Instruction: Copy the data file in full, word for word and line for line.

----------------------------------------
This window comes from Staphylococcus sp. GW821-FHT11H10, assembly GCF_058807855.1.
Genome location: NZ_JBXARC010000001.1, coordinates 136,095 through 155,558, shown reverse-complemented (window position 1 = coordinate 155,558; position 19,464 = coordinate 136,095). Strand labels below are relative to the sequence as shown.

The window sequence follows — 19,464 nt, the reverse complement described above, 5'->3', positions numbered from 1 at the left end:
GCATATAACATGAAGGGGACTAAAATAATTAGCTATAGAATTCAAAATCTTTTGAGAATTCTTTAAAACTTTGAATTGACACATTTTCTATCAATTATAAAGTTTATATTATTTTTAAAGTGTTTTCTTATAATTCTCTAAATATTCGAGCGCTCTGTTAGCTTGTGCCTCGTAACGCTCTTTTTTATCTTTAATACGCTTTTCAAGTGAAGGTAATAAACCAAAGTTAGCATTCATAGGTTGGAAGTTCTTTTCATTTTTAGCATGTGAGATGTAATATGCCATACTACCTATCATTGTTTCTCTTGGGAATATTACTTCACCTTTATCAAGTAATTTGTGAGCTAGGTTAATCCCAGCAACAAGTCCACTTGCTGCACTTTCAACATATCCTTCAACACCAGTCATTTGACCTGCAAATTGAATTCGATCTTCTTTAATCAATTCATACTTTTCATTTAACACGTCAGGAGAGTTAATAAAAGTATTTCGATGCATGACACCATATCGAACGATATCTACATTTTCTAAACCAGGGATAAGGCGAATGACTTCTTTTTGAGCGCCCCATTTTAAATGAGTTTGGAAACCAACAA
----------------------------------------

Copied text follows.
This window comes from Staphylococcus sp. GW821-FHT11H10, assembly GCF_058807855.1.
Genome location: NZ_JBXARC010000001.1, coordinates 136,095 through 155,558, shown reverse-complemented (window position 1 = coordinate 155,558; position 19,464 = coordinate 136,095). Strand labels below are relative to the sequence as shown.

The window sequence follows — 19,464 nt, the reverse complement described above, 5'->3', positions numbered from 1 at the left end:
GCATATAACATGAAGGGGACTAAAATAATTAGCTATAGAATTCAAAATCTTTTGAGAATTCTTTAAAACTTTGAATTGACACATTTTCTATCAATTATAAAGTTTATATTATTTTTAAAGTGTTTTCTTATAATTCTCTAAATATTCGAGCGCTCTGTTAGCTTGTGCCTCGTAACGCTCTTTTTTATCTTTAATACGCTTTTCAAGTGAAGGTAATAAACCAAAGTTAGCATTCATAGGTTGGAAGTTCTTTTCATTTTTAGCATGTGAGATGTAATATGCCATACTACCTATCATTGTTTCTCTTGGGAATATTACTTCACCTTTATCAAGTAATTTGTGAGCTAGGTTAATCCCAGCAACAAGTCCACTTGCTGCACTTTCAACATATCCTTCAACACCAGTCATTTGACCTGCAAATTGAATTCGATCTTCTTTAATCAATTCATACTTTTCATTTAACACGTCAGGAGAGTTAATAAAAGTATTTCGATGCATGACACCATATCGAACGATATCTACATTTTCTAAACCAGGGATAAGGCGAATGACTTCTTTTTGAGCGCCCCATTTTAAATGAGTTTGGAAACCAACAA